SIUE celebrates completion of Science Building West with ribbon cutting ceremony

The crowd at the Science Building West entrance last Monday looked on as Chancellor Julie Furst-Bowe, SIU President Glenn Poshard and public officials spoke about the years of dedication and work behind the construction of the building leading up to the ribbon cutting ceremony.

Photo by Theresa San Luis

Furst-Bowe said the new facility is an example of the university’s commitment to its long-term goals and to the well-being of Southwestern Illinois.

“This new construction honors our goal of innovative high quality programs. With so many students leaning toward the health sciences, SIUE is even better positioned to make a significant and extremely beneficial impact on the future of health care in this region,” Furst-Bowe said.

Rep. William Enyart, D-Belleville, said the new building was an example of excellence, not only for “Southern Illinois (and) the nation, but for our students.

Victoria Francis, a senior biochemistry major, spoke about how the new facility has changed her academic life for the better. She was asked to do the honors of cutting the red ribbon during the dedication.

Francis, an SIUE Student Excellence and Achievement Recognition (STELLAR) student said she was honored to cut the ribbon, and that she is proud for the school.

“It was definitely an honor,” Francis said. “We have an amazing institution. The future of SIUE students is extremely bright. It’s impossible to thank these people enough.”

The $52-million Science Building West is a state-of-the-art facility that incorporates laboratories for faculty and student research initiatives. The chemistry, biological science and environmental science departments have been moved into the structure.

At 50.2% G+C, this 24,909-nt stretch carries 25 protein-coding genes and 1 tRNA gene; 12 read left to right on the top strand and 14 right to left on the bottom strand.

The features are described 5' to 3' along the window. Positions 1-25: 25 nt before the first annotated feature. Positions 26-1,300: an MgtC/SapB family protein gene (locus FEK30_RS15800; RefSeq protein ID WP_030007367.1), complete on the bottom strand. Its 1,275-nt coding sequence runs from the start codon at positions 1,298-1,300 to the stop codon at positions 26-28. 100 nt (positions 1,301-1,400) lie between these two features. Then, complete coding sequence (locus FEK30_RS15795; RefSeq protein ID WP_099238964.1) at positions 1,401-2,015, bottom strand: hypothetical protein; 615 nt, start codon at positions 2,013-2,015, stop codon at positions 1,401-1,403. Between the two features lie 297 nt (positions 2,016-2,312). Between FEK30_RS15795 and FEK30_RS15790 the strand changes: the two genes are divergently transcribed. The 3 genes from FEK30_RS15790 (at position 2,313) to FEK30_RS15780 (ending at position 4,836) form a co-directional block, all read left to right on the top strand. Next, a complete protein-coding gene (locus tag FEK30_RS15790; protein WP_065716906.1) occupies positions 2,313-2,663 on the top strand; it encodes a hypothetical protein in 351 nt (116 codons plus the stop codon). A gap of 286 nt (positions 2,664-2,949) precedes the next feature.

A $30-million renovation to the existing Science Building East is the next phase in the project, which will begin in 2014. Both buildings comprise the Science Building Complex.

Sen. William Haine, D-Alton, said it is wonderful to look at these complete buildings and great to see all that is happening in the SIUE community.

“I’m proud to be the senator for SIUE,” he said. “This school has been my top project the last 11 years.  It’s a great school—one of our flagship universities. Its academic standing is beyond question.”

Alumnus Mike Rouhini said he thinks the construction was greatly needed.

“We need up-to-date buildings that offer more space and are energy efficient,” Rouhini said.

The 138,000-square-foot building will reduce overcrowding in laboratories, due to increased interest in careers in the health sciences field.

The building is in the process of being Leadership in Energy and Environmental Design (LEED) certified, which means it will meet certain energy, water and indoor air-quality standards set by the U.S. Green Building Council. Its features include use of non-heat absorbing roofing materials, low water use plumbing fixtures and active teaching displays, showing building energy use among others.

Chemistry professor Robert Dixon said the new building has provided the infrastructure necessary to do things for a department operating in the 21st century.

“It’s transformative; very dramatic,” he said. “It’s going to allow us to do things we’ve never done before.”

He said cutting-edge technologies, such as instrumentation, biotechnology and computational computers and other lab equipment are most of what the department did not have until the building equipment money came.

A tour of the building followed the ceremony, with presentations ranging from demonstrating taxidermy with birds to showing a movie of chloroplast movements.


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